Like other organizations, the nonprofit’s donations have declined amid the pandemic, but it has added virtual programming for participants that it plans to continue beyond the lifespan of the virus.
The organization has raised over $24,000 of a $30,000 goal. Head said it hopes to multiply that goal in coming years.
Photo courtesy Special Olympics Virginia
FCPS Superintendent Search Underway — The Fairfax County School Board discussed the process and timeline for hiring a new superintendent to replace Scott Brabrand, who will leave the position on June 30. The Fairfax County Public Schools community will be able to provide input in an emailed survey next week and focus groups scheduled for mid-January. [FCPS]
Vienna Refines Plans for ARPA Funds — “Vienna officials are leaning toward spending millions of dollars on capital-improvement projects to make the most of an infusion of federal COVID-relief funds…Town officials in the next three to six months will need to devise a final plan for the ARPA funds, which must be spent by 2024, Finance Director Marion Serfass told the Vienna Town Council at a Dec. 13 work session.” [Sun Gazette/Inside NoVA]
Local Hyatt House Officially Rebrands — “The Hyatt House in the Mosaic District of Merrifield officially changed hands Wednesday and donned its new Archer Hotel Falls Church name. As part of the acquisition, Archer Hotel will be conducting a design overhaul of the former Hyatt House Falls Church/Merrifield, with a spring unveiling of the luxury boutique hotel.” [Patch]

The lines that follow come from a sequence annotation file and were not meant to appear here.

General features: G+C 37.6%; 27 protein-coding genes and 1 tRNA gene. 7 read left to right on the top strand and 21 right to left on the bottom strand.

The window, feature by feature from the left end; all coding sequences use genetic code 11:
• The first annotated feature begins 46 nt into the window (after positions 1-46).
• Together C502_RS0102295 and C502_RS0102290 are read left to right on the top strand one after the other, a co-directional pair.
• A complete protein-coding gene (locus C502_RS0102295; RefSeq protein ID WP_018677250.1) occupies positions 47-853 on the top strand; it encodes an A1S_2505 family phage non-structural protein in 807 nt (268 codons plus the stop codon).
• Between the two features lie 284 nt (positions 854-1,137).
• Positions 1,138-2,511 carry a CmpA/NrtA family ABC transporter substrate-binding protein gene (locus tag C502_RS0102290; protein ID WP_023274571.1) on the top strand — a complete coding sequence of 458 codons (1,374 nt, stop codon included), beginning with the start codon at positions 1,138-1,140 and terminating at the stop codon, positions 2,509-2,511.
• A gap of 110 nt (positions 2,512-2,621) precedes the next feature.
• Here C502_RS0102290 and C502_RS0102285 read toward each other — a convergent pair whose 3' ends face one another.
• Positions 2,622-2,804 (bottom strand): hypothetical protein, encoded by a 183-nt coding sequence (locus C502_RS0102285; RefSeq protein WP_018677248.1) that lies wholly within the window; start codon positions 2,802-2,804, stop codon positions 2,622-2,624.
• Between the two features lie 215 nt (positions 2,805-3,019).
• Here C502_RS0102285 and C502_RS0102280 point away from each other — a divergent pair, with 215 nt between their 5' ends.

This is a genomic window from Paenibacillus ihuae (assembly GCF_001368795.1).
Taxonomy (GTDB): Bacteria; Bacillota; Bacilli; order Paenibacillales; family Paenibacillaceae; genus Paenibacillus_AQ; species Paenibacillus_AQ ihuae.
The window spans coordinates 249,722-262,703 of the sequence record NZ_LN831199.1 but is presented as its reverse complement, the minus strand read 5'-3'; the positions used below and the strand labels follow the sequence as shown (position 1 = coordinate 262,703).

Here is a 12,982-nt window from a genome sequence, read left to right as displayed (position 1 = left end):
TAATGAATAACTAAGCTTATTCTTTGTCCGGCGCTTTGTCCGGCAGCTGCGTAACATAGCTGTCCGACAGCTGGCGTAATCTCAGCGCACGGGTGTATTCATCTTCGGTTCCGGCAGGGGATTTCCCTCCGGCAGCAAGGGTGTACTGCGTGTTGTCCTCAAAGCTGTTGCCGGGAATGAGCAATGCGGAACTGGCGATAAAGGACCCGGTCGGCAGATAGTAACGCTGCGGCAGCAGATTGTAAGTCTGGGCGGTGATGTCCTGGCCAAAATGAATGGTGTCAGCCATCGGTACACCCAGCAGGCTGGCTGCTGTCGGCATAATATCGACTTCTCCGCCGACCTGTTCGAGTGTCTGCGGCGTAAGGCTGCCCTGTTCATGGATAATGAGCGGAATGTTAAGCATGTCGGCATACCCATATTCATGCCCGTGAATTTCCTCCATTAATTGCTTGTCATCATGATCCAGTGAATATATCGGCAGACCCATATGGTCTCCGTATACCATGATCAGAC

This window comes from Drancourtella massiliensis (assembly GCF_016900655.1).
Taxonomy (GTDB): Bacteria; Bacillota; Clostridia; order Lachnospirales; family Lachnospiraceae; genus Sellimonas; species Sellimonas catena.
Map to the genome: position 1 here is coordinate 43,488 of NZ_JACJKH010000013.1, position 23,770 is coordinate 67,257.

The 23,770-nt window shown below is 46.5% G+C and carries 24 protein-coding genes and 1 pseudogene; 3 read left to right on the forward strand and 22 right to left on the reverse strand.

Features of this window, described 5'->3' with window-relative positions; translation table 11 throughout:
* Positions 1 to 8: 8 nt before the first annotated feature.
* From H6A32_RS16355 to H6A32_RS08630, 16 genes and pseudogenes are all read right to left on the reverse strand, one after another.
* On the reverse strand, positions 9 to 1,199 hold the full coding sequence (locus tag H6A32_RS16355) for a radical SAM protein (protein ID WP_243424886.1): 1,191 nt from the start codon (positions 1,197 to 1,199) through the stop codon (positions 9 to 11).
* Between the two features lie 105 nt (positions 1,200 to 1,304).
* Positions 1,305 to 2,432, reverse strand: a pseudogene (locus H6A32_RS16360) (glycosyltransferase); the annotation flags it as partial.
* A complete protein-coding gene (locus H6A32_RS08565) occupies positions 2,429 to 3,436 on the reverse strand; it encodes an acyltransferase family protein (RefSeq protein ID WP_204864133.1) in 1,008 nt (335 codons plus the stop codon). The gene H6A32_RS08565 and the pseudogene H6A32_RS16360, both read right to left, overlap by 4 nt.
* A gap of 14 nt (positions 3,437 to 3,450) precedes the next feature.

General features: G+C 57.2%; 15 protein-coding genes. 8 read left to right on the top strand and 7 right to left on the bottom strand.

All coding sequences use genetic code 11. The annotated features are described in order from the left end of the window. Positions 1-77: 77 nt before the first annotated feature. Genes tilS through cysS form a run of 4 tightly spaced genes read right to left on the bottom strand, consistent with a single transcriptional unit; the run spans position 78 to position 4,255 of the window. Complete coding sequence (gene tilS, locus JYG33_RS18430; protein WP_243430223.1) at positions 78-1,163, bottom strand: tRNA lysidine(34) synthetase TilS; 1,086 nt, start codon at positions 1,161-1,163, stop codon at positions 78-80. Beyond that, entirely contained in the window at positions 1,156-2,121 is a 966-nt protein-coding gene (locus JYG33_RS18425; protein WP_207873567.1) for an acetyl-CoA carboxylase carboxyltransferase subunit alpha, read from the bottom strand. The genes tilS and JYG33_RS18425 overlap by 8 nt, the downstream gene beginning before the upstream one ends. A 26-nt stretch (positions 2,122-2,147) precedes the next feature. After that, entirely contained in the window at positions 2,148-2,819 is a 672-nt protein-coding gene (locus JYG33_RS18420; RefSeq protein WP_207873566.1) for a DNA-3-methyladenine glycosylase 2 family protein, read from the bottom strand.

Pickleball Study Formally Endorsed — “The Fairfax County Park Authority Board endorsed the Park Authority Pickleball Study Report at their regular meeting on Dec. 8, 2021. The report will serve as a guiding document for Park Authority pickleball site planning criteria, design and operations of pickleball facilities.” [FCPA]
Annual Hiking Photo Contest to Return — “First Hike Fairfax returns with even more award categories, including a new Best in Show (Pets) award. This year, First Hike Fairfax will be a two-day weekend event (Jan. 1-2, 2022) to help promote social distancing and prevent crowding on the trails on one day.” [FCPA]
(Updated at 11 a.m. on 12/10/2021) This coming spring, Tysons residents and visitors will be able to scale a rock wall, host a Zoom meeting, and grab their morning coffee all in one place.